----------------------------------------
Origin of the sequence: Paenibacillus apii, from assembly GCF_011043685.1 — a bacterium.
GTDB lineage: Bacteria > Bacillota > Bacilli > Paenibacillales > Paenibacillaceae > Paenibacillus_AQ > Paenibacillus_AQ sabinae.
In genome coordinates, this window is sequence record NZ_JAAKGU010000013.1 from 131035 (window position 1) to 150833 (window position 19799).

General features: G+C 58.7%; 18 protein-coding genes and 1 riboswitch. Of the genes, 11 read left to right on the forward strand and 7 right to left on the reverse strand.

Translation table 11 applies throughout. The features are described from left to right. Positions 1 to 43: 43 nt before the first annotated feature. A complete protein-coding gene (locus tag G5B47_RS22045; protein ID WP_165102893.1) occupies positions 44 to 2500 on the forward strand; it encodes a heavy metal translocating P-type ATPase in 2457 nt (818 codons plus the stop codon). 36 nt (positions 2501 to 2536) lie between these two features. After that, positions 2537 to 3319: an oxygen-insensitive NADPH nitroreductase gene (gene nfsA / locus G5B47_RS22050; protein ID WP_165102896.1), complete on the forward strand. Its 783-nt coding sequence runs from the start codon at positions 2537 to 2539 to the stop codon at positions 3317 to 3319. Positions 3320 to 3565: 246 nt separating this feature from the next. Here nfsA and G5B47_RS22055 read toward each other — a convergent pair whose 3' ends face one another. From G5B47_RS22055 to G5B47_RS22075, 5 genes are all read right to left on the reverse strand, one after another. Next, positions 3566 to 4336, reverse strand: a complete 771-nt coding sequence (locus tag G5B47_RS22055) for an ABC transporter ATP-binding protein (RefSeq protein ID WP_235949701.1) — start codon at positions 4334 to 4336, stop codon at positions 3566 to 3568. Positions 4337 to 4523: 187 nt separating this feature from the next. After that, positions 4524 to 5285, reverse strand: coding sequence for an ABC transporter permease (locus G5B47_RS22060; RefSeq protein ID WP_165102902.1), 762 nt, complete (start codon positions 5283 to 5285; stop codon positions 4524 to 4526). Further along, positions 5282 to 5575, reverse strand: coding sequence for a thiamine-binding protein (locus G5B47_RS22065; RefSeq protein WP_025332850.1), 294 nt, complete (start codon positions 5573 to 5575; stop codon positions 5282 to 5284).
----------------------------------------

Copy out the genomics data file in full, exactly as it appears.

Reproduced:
Origin of the sequence: Paenibacillus apii, from assembly GCF_011043685.1 — a bacterium.
GTDB lineage: Bacteria > Bacillota > Bacilli > Paenibacillales > Paenibacillaceae > Paenibacillus_AQ > Paenibacillus_AQ sabinae.
In genome coordinates, this window is sequence record NZ_JAAKGU010000013.1 from 131035 (window position 1) to 150833 (window position 19799).

General features: G+C 58.7%; 18 protein-coding genes and 1 riboswitch. Of the genes, 11 read left to right on the forward strand and 7 right to left on the reverse strand.

Translation table 11 applies throughout. The features are described from left to right. Positions 1 to 43: 43 nt before the first annotated feature. A complete protein-coding gene (locus tag G5B47_RS22045; protein ID WP_165102893.1) occupies positions 44 to 2500 on the forward strand; it encodes a heavy metal translocating P-type ATPase in 2457 nt (818 codons plus the stop codon). 36 nt (positions 2501 to 2536) lie between these two features. After that, positions 2537 to 3319: an oxygen-insensitive NADPH nitroreductase gene (gene nfsA / locus G5B47_RS22050; protein ID WP_165102896.1), complete on the forward strand. Its 783-nt coding sequence runs from the start codon at positions 2537 to 2539 to the stop codon at positions 3317 to 3319. Positions 3320 to 3565: 246 nt separating this feature from the next. Here nfsA and G5B47_RS22055 read toward each other — a convergent pair whose 3' ends face one another. From G5B47_RS22055 to G5B47_RS22075, 5 genes are all read right to left on the reverse strand, one after another. Next, positions 3566 to 4336, reverse strand: a complete 771-nt coding sequence (locus tag G5B47_RS22055) for an ABC transporter ATP-binding protein (RefSeq protein ID WP_235949701.1) — start codon at positions 4334 to 4336, stop codon at positions 3566 to 3568. Positions 4337 to 4523: 187 nt separating this feature from the next. After that, positions 4524 to 5285, reverse strand: coding sequence for an ABC transporter permease (locus G5B47_RS22060; RefSeq protein ID WP_165102902.1), 762 nt, complete (start codon positions 5283 to 5285; stop codon positions 4524 to 4526). Further along, positions 5282 to 5575, reverse strand: coding sequence for a thiamine-binding protein (locus G5B47_RS22065; RefSeq protein WP_025332850.1), 294 nt, complete (start codon positions 5573 to 5575; stop codon positions 5282 to 5284).